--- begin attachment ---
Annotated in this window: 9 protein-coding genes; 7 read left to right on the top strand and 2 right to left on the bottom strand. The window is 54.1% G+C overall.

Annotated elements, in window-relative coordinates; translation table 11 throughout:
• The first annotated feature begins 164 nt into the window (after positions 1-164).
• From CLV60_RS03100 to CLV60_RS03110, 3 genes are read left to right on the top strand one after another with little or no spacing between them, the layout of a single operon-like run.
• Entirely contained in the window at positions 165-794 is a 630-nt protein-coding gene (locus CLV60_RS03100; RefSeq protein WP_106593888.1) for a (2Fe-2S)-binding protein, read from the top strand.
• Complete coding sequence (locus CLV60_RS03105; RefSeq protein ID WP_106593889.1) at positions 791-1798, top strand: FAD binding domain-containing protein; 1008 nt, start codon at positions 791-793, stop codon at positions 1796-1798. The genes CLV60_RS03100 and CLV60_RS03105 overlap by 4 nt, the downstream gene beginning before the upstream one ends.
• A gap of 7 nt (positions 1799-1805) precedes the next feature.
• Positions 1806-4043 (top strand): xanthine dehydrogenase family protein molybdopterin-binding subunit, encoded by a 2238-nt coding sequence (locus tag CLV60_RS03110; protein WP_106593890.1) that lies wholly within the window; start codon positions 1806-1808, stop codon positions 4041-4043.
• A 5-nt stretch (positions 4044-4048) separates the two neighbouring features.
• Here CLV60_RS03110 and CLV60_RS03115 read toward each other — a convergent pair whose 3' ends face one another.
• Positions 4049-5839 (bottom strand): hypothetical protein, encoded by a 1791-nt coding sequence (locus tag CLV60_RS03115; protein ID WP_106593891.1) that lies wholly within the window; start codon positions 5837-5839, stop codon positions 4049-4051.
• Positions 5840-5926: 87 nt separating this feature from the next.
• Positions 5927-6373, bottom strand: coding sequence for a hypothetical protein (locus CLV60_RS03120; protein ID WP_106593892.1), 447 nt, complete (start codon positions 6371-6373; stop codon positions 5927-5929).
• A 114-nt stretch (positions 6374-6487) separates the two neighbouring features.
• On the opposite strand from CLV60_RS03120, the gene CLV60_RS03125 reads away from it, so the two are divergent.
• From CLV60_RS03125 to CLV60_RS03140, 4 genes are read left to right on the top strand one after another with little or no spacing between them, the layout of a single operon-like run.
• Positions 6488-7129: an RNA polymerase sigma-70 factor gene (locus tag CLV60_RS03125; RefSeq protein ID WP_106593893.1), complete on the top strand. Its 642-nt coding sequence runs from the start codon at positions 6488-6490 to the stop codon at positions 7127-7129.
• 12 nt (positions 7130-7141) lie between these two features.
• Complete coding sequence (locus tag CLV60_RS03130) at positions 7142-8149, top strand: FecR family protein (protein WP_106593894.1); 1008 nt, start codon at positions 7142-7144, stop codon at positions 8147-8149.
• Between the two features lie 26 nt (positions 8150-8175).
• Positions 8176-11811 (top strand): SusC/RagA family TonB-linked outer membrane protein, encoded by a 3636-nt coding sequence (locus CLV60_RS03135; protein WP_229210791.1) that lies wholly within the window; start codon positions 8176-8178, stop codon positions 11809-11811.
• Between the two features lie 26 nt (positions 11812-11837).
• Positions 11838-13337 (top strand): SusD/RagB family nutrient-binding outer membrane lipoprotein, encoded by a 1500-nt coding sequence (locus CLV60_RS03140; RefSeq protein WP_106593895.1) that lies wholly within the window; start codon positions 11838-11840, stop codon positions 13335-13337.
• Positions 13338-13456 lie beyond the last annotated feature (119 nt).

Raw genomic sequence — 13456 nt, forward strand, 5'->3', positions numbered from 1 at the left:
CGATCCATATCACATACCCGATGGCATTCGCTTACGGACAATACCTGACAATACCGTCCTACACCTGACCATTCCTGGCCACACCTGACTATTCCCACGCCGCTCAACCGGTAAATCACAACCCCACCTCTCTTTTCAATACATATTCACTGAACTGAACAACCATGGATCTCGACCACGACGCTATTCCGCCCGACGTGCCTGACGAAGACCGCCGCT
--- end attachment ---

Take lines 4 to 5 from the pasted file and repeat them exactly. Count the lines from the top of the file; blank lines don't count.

• From CLV60_RS03100 to CLV60_RS03110, 3 genes are read left to right on the top strand one after another with little or no spacing between them, the layout of a single operon-like run.
• Entirely contained in the window at positions 165-794 is a 630-nt protein-coding gene (locus CLV60_RS03100; RefSeq protein WP_106593888.1) for a (2Fe-2S)-binding protein, read from the top strand.